My fifty-five years have brought me to this truth: I place my hand in that of one whom I love, and I step into the breach. The label on my clothes is unimportant. The texture of the walls around me has no relevance. The softness or hardness of the surface underfoot does not affect me. I feel the caress of the morning breeze, and close my eyes. I could be on a balcony overlooking a village in Spain; I could be, just as easily, outside a cabin in Idaho. The warmth in my belly tells me that I have been fed, and the slight tingle on my lips lingers from my husband's kiss, tendered as he left this morning, canvas bag slung over his shoulder. These sensations sustain me.

The horn has finally stopped. Presumably, its sheepish owner awakened and came outside to silence it. The sun has risen a few more notches overhead, warming the morning air. I hear a lawn mower in the distance, and the gleeful chirping of the baby jays who were born in our gutter and now are learning to fly, though we fear the one who catapulted out of the nest last week did not make it back to safety despite our encouragement. The knot in my shoulder eases, just a bit, as I think about the day ahead of me. There is work to be done, and chores to be tackled.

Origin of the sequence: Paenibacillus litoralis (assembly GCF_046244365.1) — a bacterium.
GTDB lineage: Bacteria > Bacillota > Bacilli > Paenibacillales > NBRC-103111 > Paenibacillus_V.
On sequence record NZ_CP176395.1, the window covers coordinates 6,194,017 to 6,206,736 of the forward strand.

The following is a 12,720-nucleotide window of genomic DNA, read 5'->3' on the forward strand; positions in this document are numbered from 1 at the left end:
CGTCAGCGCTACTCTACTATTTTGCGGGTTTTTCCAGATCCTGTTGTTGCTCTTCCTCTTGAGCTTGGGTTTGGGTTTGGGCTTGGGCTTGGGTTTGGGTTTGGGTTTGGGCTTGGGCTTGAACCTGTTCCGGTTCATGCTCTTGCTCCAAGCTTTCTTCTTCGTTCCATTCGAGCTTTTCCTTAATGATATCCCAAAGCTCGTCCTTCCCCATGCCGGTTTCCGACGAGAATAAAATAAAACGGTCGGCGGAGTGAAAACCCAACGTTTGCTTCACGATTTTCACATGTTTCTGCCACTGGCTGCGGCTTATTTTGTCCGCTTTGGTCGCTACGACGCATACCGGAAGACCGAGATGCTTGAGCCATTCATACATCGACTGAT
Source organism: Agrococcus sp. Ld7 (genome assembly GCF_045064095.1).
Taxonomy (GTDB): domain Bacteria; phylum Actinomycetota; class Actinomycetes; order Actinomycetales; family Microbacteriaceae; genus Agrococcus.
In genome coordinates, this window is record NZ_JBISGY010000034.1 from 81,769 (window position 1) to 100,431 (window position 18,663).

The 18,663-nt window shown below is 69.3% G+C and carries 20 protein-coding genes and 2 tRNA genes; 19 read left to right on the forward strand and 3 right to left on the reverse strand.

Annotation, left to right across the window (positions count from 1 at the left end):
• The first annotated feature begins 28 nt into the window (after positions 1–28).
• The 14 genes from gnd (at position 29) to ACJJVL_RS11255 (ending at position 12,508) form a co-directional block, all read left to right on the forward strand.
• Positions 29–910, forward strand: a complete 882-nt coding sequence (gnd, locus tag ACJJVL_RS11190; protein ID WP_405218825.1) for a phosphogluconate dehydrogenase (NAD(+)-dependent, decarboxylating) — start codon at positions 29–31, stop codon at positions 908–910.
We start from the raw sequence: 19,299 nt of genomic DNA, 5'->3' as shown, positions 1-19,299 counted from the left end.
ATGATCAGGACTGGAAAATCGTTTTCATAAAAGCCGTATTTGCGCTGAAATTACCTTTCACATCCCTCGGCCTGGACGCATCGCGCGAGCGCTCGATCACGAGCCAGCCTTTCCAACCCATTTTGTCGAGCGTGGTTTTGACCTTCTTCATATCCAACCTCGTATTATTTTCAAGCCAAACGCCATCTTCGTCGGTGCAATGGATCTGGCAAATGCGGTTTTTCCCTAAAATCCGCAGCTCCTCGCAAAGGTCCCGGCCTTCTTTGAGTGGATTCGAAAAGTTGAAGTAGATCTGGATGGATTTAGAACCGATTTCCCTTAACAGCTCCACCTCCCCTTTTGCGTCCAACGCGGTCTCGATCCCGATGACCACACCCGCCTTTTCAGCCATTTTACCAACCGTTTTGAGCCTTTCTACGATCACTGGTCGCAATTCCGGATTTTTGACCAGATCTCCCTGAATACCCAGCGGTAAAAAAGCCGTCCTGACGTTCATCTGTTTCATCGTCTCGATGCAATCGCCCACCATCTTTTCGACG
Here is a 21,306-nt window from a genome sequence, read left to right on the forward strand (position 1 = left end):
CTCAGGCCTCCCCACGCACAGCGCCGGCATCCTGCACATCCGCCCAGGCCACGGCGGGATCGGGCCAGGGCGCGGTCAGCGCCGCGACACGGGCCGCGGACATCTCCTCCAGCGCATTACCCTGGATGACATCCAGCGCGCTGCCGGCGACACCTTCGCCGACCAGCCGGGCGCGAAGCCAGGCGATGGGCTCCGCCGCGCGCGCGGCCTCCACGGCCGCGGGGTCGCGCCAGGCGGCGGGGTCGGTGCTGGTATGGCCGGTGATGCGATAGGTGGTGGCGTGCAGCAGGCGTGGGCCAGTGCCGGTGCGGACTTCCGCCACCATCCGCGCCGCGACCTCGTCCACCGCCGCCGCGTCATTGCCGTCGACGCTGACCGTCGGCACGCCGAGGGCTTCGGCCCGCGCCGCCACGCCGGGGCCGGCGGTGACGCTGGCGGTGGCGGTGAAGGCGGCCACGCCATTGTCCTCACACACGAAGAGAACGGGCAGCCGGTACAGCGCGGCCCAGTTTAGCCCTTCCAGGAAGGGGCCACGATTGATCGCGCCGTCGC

But before I undertake these responsibilities, I intend to brew another pot of coffee, and talk to my son about the rock festival he plans to attend next week, far away from here, in Tennessee, where all kinds of danger await, mingled with an equal measure of potential joy.

Mugwumpishly tendered,

Corinne Corley

The Missouri Mugwump™

My photo
I've been many things in my life: A child, a daughter, a friend; a wife, a mother, a lawyer and a pet-owner. I've given my best to many things and my worst to a few. I live in Brookside, in an airplane bungalow. I'm an eternal optimist and a sometime-poet. If I ever got a poem published in The New Yorker, I would die a happy woman. I'm a proud supporter of the Arts in Kansas City. I vote Democrat, fly the American flag, cry at Hallmark commercials, and recycle.